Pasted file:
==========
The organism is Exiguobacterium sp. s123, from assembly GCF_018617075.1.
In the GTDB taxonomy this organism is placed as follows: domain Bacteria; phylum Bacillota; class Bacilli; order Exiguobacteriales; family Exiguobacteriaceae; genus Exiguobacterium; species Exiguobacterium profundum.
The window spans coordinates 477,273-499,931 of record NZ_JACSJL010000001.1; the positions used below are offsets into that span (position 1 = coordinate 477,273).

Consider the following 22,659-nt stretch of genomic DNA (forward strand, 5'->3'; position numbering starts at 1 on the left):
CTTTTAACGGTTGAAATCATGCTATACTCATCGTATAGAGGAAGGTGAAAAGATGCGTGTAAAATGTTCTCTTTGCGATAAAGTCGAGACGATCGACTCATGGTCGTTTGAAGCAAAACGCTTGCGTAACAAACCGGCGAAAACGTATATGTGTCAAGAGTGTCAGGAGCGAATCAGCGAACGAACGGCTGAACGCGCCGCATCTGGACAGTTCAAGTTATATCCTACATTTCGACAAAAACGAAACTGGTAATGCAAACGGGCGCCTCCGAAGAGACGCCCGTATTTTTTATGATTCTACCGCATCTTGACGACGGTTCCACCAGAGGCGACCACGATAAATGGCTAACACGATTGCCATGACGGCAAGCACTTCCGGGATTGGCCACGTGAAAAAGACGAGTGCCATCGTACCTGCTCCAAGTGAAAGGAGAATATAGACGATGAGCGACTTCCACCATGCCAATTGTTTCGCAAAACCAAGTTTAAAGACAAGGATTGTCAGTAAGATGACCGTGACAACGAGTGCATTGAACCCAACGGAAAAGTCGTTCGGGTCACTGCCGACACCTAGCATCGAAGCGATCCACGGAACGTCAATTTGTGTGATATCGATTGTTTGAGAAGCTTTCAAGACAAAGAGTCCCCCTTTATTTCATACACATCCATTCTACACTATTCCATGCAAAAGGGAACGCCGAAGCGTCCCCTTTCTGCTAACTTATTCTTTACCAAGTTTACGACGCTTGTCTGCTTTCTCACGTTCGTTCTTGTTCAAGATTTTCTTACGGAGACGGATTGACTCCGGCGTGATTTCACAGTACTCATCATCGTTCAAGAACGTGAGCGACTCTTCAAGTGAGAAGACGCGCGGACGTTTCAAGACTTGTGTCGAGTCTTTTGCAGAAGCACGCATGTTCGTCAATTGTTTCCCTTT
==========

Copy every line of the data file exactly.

The organism is Exiguobacterium sp. s123, from assembly GCF_018617075.1.
In the GTDB taxonomy this organism is placed as follows: domain Bacteria; phylum Bacillota; class Bacilli; order Exiguobacteriales; family Exiguobacteriaceae; genus Exiguobacterium; species Exiguobacterium profundum.
The window spans coordinates 477,273-499,931 of record NZ_JACSJL010000001.1; the positions used below are offsets into that span (position 1 = coordinate 477,273).

Consider the following 22,659-nt stretch of genomic DNA (forward strand, 5'->3'; position numbering starts at 1 on the left):
CTTTTAACGGTTGAAATCATGCTATACTCATCGTATAGAGGAAGGTGAAAAGATGCGTGTAAAATGTTCTCTTTGCGATAAAGTCGAGACGATCGACTCATGGTCGTTTGAAGCAAAACGCTTGCGTAACAAACCGGCGAAAACGTATATGTGTCAAGAGTGTCAGGAGCGAATCAGCGAACGAACGGCTGAACGCGCCGCATCTGGACAGTTCAAGTTATATCCTACATTTCGACAAAAACGAAACTGGTAATGCAAACGGGCGCCTCCGAAGAGACGCCCGTATTTTTTATGATTCTACCGCATCTTGACGACGGTTCCACCAGAGGCGACCACGATAAATGGCTAACACGATTGCCATGACGGCAAGCACTTCCGGGATTGGCCACGTGAAAAAGACGAGTGCCATCGTACCTGCTCCAAGTGAAAGGAGAATATAGACGATGAGCGACTTCCACCATGCCAATTGTTTCGCAAAACCAAGTTTAAAGACAAGGATTGTCAGTAAGATGACCGTGACAACGAGTGCATTGAACCCAACGGAAAAGTCGTTCGGGTCACTGCCGACACCTAGCATCGAAGCGATCCACGGAACGTCAATTTGTGTGATATCGATTGTTTGAGAAGCTTTCAAGACAAAGAGTCCCCCTTTATTTCATACACATCCATTCTACACTATTCCATGCAAAAGGGAACGCCGAAGCGTCCCCTTTCTGCTAACTTATTCTTTACCAAGTTTACGACGCTTGTCTGCTTTCTCACGTTCGTTCTTGTTCAAGATTTTCTTACGGAGACGGATTGACTCCGGCGTGATTTCACAGTACTCATCATCGTTCAAGAACGTGAGCGACTCTTCAAGTGAGAAGACGCGCGGACGTTTCAAGACTTGTGTCGAGTCTTTTGCAGAAGCACGCATGTTCGTCAATTGTTTCCCTTT